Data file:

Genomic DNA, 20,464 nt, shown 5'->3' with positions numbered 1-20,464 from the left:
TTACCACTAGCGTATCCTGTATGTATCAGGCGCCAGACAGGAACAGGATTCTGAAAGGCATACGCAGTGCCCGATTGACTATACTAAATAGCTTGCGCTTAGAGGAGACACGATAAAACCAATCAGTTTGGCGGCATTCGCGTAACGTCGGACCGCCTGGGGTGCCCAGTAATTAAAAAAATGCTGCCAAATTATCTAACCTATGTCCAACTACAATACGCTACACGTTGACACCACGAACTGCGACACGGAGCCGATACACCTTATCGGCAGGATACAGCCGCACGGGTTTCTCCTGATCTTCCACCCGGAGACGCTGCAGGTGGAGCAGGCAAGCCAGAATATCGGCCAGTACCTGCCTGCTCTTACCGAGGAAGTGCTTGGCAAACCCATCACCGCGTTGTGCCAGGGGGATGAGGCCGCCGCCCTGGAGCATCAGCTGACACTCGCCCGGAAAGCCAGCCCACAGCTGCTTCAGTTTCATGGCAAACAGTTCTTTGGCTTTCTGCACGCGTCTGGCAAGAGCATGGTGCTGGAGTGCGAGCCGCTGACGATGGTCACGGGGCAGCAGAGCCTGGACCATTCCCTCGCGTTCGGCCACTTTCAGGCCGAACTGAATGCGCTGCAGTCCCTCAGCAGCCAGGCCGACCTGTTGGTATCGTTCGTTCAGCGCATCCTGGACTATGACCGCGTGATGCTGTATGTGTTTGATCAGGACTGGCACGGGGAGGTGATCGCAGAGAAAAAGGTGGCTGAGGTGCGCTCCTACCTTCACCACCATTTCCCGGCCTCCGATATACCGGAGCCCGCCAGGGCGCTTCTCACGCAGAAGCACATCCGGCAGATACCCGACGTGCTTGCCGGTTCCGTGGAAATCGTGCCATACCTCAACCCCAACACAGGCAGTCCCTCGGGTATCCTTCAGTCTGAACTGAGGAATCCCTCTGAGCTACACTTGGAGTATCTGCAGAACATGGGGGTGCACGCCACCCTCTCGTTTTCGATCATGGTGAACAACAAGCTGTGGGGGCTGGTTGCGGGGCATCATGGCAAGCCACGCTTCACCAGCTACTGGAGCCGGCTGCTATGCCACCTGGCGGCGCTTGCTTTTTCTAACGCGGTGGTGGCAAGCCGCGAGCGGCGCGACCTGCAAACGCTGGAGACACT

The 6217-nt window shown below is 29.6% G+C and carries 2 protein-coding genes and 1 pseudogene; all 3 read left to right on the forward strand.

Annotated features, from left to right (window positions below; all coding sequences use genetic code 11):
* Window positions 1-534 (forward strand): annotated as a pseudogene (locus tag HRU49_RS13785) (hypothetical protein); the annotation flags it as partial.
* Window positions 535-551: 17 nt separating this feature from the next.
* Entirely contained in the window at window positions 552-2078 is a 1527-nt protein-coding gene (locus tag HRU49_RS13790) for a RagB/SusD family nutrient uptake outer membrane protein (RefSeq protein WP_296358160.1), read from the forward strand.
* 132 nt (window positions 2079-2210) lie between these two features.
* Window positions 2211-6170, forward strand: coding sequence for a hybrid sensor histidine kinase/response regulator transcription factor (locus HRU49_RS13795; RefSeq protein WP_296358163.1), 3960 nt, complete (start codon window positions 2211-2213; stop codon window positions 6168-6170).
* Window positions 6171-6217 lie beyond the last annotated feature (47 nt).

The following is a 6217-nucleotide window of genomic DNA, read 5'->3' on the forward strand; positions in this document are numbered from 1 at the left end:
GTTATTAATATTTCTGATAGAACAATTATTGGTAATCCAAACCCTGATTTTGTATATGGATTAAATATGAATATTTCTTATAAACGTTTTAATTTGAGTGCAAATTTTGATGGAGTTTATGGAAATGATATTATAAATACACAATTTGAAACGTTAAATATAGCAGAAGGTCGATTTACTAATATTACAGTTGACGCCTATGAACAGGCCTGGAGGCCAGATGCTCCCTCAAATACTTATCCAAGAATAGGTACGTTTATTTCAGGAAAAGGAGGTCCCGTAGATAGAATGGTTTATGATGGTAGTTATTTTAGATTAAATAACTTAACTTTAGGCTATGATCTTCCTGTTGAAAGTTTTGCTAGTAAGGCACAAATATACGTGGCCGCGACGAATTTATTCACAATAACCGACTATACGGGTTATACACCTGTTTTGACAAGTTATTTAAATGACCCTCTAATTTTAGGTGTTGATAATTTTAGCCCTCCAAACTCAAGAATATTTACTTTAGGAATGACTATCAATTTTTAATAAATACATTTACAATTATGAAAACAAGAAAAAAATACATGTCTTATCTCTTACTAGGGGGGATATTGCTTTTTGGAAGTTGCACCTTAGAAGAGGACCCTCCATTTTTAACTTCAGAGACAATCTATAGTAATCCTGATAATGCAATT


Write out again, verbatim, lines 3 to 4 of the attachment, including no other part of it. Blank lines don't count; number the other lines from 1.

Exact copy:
The 6217-nt window shown below is 29.6% G+C and carries 2 protein-coding genes and 1 pseudogene; all 3 read left to right on the forward strand.

Annotated features, from left to right (window positions below; all coding sequences use genetic code 11):